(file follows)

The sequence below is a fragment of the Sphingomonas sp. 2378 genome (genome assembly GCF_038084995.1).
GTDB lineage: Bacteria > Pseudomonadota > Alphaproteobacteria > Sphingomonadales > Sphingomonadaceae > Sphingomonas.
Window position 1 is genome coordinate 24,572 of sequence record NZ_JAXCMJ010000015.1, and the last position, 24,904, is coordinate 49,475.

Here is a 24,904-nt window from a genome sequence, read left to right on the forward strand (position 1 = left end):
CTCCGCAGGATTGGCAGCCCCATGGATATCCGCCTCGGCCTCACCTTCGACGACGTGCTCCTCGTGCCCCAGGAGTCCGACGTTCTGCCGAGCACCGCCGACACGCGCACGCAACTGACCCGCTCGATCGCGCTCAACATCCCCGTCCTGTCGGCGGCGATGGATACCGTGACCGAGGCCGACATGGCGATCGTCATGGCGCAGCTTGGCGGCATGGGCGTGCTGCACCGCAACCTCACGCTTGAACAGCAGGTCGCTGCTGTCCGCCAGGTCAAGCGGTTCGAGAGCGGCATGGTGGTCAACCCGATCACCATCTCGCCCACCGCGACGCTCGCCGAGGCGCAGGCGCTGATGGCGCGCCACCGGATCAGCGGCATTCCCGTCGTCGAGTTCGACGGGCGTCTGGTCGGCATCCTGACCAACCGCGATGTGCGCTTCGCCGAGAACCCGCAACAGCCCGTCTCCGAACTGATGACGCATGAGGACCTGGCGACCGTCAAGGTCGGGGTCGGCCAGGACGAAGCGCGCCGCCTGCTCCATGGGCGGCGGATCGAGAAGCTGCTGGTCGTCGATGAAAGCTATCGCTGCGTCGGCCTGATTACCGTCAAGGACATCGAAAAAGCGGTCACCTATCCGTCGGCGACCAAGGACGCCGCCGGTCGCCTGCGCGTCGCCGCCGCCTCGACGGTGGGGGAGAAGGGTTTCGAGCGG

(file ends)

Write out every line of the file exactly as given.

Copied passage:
The sequence below is a fragment of the Sphingomonas sp. 2378 genome (genome assembly GCF_038084995.1).
GTDB lineage: Bacteria > Pseudomonadota > Alphaproteobacteria > Sphingomonadales > Sphingomonadaceae > Sphingomonas.
Window position 1 is genome coordinate 24,572 of sequence record NZ_JAXCMJ010000015.1, and the last position, 24,904, is coordinate 49,475.

Here is a 24,904-nt window from a genome sequence, read left to right on the forward strand (position 1 = left end):
CTCCGCAGGATTGGCAGCCCCATGGATATCCGCCTCGGCCTCACCTTCGACGACGTGCTCCTCGTGCCCCAGGAGTCCGACGTTCTGCCGAGCACCGCCGACACGCGCACGCAACTGACCCGCTCGATCGCGCTCAACATCCCCGTCCTGTCGGCGGCGATGGATACCGTGACCGAGGCCGACATGGCGATCGTCATGGCGCAGCTTGGCGGCATGGGCGTGCTGCACCGCAACCTCACGCTTGAACAGCAGGTCGCTGCTGTCCGCCAGGTCAAGCGGTTCGAGAGCGGCATGGTGGTCAACCCGATCACCATCTCGCCCACCGCGACGCTCGCCGAGGCGCAGGCGCTGATGGCGCGCCACCGGATCAGCGGCATTCCCGTCGTCGAGTTCGACGGGCGTCTGGTCGGCATCCTGACCAACCGCGATGTGCGCTTCGCCGAGAACCCGCAACAGCCCGTCTCCGAACTGATGACGCATGAGGACCTGGCGACCGTCAAGGTCGGGGTCGGCCAGGACGAAGCGCGCCGCCTGCTCCATGGGCGGCGGATCGAGAAGCTGCTGGTCGTCGATGAAAGCTATCGCTGCGTCGGCCTGATTACCGTCAAGGACATCGAAAAAGCGGTCACCTATCCGTCGGCGACCAAGGACGCCGCCGGTCGCCTGCGCGTCGCCGCCGCCTCGACGGTGGGGGAGAAGGGTTTCGAGCGG